SEE MY CURATED POSTS ON WAKELETLOOKING FOR POSTS ON WRITING FOR JOURNALS? REVISING AND EDITING? GIVING FEEDBACK AND REVIEWING? READING? GIVING A CONFERENCE PAPER? VISIT MY WAKES ON https://wakelet.com/@patter
Follow me on TwitterMy Tweets
CopyrightPatter by Pat Thomson is licensed under a Creative Commons Attribution-NonCommercial-ShareAlike 3.0 Unported License. Permissions beyond the scope of this license may be available at Patricia.Thomson@nottingham.ac.uk.
- abstracts academic blogging academic book academic writing argument authority in writing blogging books book writing chapter co-writing conclusion conference conference papers conference presentation contribution crafting writing data dissertation doctoral education doctoral research early career researchers ethics examiner feedback introduction journal journal article literature mapping literature review literature themes methods chapter peer review PhD public engagement publishing reader reading research research methods research project revision signposts supervision Tate Summer School thesis time Uncategorized voice writing
- can I cite a blog post?
- explain your terms – writing a journal article
- who is ‘an academic writer’?
- writing from a research project – find the point
- the academic earworm
- refining your research topic – starting the phd
- don’t do as I did, don’t do as I do
- starting the PhD – digging in to the reading
- ten ways to beat the fear of writing
- reading! you’re meant to be writing
- being ‘critical’ – starting the phd
- choosing your words – starting the phd
Top Posts & Pages
- aims and objectives - what's the difference?
- can I cite a blog post?
- explain your terms - writing a journal article
- concluding the journal article
- the literature review - how old are the sources?
- writing the introduction to a journal article
- connecting chapters/chapter introductions
- what's a #phd 'contribution'?
- I can't find anything written on my topic... really?
- a Foucauldian approach to discourse analysis
Category Archives: doctoral research
Where do research topics come from? The research topic you have at the start of your PhD may come from work you did in your Masters. It may come from a professional or policy context, perhaps your own professional work … Continue reading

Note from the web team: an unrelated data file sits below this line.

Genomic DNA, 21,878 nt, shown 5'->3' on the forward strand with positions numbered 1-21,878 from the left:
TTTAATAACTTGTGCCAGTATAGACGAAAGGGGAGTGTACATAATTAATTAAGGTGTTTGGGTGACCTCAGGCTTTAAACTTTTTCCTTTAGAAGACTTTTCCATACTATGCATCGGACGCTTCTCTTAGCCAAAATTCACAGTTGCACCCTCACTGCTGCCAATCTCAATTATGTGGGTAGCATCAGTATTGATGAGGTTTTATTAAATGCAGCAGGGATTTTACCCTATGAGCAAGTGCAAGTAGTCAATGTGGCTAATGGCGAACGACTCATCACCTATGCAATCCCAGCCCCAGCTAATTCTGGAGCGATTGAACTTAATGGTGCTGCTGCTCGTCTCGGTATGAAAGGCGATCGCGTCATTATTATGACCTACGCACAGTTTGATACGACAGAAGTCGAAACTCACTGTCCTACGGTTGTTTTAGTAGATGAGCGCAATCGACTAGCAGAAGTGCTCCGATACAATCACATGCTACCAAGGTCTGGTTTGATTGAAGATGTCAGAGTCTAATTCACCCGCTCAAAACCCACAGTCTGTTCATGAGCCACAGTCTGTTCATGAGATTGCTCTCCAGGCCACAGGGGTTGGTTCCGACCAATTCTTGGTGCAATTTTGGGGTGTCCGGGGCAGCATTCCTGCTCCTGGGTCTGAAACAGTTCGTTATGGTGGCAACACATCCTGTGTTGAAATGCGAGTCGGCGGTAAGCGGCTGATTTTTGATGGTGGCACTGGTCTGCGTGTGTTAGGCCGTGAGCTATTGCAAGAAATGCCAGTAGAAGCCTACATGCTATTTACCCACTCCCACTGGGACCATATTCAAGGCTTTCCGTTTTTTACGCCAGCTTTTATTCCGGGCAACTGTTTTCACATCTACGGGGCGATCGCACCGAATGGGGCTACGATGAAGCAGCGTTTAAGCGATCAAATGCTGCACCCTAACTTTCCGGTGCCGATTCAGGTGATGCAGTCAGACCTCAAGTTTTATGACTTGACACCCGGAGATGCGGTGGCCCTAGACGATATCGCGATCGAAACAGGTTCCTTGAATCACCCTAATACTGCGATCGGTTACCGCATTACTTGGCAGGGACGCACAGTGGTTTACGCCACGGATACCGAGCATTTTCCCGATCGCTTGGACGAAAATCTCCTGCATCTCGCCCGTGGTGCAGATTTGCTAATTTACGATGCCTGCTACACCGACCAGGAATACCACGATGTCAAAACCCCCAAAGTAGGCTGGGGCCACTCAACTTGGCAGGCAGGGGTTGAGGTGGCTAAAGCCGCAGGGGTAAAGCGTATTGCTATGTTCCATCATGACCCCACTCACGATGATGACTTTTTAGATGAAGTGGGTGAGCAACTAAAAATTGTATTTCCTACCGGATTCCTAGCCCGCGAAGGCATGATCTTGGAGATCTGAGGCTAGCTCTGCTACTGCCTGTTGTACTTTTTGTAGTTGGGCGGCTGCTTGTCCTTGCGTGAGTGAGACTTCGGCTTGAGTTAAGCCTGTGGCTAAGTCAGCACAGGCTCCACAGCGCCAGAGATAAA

Thinking back on my own doctorate by distance I can see that there were some key things that helped in the process. Of course, what worked for me won’t necessarily work for you – we are different people, and there … Continue reading
I did my PhD by distance education. This wasn’t terribly common at the time I did it – but it wasn’t all that unusual in universities that specialised in catering for remote, working or part-time students. However, the doctorate at a distance is … Continue reading
Today Inger Mewburn, Thesis Whisperer, and I presented the first cut from the survey we did – with your help – on PhD blogging. As yet, we don’t know whether we are going end up with a book chapter, or one or … Continue reading
I was sitting in my office the other day talking with a beginning PhDer. A nearly-finished doctor popped her head around the door. I asked her what advice she would give someone just starting out on their doctorate, and her … Continue reading
Some supervisors ask the doctoral researchers they work with to formally reflect on their learning. A what-am-I-learning conversation might be a regular part of supervision. Reflection is also often self initiated – ongoing thoughts are recorded in a doctoral researcher journal … Continue reading